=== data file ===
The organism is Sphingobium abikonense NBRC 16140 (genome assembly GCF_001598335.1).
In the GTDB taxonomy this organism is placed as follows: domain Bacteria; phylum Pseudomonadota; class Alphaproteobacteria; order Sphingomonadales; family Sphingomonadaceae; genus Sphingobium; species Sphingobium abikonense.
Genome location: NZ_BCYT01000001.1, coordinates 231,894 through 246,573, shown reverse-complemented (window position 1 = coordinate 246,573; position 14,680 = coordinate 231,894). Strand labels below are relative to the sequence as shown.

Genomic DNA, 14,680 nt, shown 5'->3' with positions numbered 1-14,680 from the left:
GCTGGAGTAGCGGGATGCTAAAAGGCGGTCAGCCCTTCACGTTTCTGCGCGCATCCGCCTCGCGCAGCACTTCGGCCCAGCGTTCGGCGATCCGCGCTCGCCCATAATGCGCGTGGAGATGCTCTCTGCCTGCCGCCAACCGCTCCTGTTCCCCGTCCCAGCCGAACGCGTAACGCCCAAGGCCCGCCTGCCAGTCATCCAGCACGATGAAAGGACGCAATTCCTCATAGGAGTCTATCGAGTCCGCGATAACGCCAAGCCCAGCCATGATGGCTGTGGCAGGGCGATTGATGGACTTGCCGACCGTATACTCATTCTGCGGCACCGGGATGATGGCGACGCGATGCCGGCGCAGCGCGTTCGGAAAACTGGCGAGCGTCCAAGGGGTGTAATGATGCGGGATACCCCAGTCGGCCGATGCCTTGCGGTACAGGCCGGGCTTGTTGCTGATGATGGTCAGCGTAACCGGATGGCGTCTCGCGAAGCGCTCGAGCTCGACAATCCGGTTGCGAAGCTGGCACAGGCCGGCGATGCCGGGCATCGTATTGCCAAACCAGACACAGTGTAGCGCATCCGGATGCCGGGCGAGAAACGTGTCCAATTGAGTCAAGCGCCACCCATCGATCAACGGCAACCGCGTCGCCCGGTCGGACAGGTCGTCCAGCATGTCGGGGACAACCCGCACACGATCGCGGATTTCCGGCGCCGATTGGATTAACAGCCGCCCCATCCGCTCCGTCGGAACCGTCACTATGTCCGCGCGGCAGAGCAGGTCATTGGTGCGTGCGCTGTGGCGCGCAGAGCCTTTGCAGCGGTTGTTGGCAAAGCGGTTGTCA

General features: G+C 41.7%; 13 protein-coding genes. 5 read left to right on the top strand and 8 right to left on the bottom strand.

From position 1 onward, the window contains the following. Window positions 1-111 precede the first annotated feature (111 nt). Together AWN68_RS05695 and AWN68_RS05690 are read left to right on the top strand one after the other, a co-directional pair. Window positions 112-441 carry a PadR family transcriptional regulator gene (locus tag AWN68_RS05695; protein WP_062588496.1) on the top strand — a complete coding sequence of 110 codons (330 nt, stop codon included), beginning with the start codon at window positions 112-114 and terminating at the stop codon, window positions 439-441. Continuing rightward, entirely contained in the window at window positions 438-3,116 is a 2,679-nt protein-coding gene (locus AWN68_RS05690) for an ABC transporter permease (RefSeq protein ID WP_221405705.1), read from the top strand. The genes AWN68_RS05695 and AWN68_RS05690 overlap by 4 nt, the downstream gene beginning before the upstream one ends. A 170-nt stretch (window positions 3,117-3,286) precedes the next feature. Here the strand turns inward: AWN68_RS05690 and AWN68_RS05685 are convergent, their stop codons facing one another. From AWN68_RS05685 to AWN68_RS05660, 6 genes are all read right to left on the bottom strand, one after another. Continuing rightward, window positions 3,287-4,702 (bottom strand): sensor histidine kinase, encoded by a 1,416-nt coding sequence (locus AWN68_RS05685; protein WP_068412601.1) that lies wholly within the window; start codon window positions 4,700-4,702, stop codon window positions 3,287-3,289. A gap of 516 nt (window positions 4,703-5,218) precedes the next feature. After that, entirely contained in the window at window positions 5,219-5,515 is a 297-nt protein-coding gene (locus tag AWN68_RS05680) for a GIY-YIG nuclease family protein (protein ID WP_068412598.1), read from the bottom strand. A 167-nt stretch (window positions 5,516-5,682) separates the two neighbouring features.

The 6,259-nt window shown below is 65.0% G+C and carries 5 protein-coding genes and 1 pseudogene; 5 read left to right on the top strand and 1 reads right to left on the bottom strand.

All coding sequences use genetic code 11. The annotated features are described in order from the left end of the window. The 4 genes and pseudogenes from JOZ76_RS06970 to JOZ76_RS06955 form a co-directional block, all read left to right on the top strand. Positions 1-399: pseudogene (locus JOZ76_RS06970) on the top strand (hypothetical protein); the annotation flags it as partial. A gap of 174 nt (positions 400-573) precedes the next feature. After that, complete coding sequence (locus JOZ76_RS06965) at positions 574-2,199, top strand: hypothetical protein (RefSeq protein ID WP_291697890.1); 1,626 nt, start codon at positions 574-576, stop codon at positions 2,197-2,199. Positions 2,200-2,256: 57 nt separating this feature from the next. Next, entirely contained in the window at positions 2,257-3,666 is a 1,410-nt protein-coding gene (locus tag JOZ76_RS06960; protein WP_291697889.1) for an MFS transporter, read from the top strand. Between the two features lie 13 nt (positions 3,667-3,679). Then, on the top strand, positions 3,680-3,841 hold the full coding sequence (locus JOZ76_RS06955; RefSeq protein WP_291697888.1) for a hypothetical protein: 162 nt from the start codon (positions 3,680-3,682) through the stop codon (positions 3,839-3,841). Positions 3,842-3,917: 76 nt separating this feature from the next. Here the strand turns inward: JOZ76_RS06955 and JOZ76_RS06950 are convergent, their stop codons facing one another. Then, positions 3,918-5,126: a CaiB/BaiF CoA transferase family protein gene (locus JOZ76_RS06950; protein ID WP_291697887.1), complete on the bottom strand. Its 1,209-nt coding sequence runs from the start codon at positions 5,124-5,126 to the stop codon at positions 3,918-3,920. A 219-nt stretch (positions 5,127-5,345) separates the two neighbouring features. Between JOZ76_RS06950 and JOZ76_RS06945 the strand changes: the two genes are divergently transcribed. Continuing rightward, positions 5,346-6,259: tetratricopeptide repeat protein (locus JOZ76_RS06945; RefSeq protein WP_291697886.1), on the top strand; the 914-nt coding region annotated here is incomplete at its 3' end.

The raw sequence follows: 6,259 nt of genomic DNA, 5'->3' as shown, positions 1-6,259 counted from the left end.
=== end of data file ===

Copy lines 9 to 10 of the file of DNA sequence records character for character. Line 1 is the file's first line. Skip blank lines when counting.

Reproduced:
All coding sequences use genetic code 11. The annotated features are described in order from the left end of the window. The 4 genes and pseudogenes from JOZ76_RS06970 to JOZ76_RS06955 form a co-directional block, all read left to right on the top strand. Positions 1-399: pseudogene (locus JOZ76_RS06970) on the top strand (hypothetical protein); the annotation flags it as partial. A gap of 174 nt (positions 400-573) precedes the next feature. After that, complete coding sequence (locus JOZ76_RS06965) at positions 574-2,199, top strand: hypothetical protein (RefSeq protein ID WP_291697890.1); 1,626 nt, start codon at positions 574-576, stop codon at positions 2,197-2,199. Positions 2,200-2,256: 57 nt separating this feature from the next. Next, entirely contained in the window at positions 2,257-3,666 is a 1,410-nt protein-coding gene (locus tag JOZ76_RS06960; protein WP_291697889.1) for an MFS transporter, read from the top strand. Between the two features lie 13 nt (positions 3,667-3,679). Then, on the top strand, positions 3,680-3,841 hold the full coding sequence (locus JOZ76_RS06955; RefSeq protein WP_291697888.1) for a hypothetical protein: 162 nt from the start codon (positions 3,680-3,682) through the stop codon (positions 3,839-3,841). Positions 3,842-3,917: 76 nt separating this feature from the next. Here the strand turns inward: JOZ76_RS06955 and JOZ76_RS06950 are convergent, their stop codons facing one another. Then, positions 3,918-5,126: a CaiB/BaiF CoA transferase family protein gene (locus JOZ76_RS06950; protein ID WP_291697887.1), complete on the bottom strand. Its 1,209-nt coding sequence runs from the start codon at positions 5,124-5,126 to the stop codon at positions 3,918-3,920. A 219-nt stretch (positions 5,127-5,345) separates the two neighbouring features. Between JOZ76_RS06950 and JOZ76_RS06945 the strand changes: the two genes are divergently transcribed. Continuing rightward, positions 5,346-6,259: tetratricopeptide repeat protein (locus JOZ76_RS06945; RefSeq protein WP_291697886.1), on the top strand; the 914-nt coding region annotated here is incomplete at its 3' end.

The raw sequence follows: 6,259 nt of genomic DNA, 5'->3' as shown, positions 1-6,259 counted from the left end.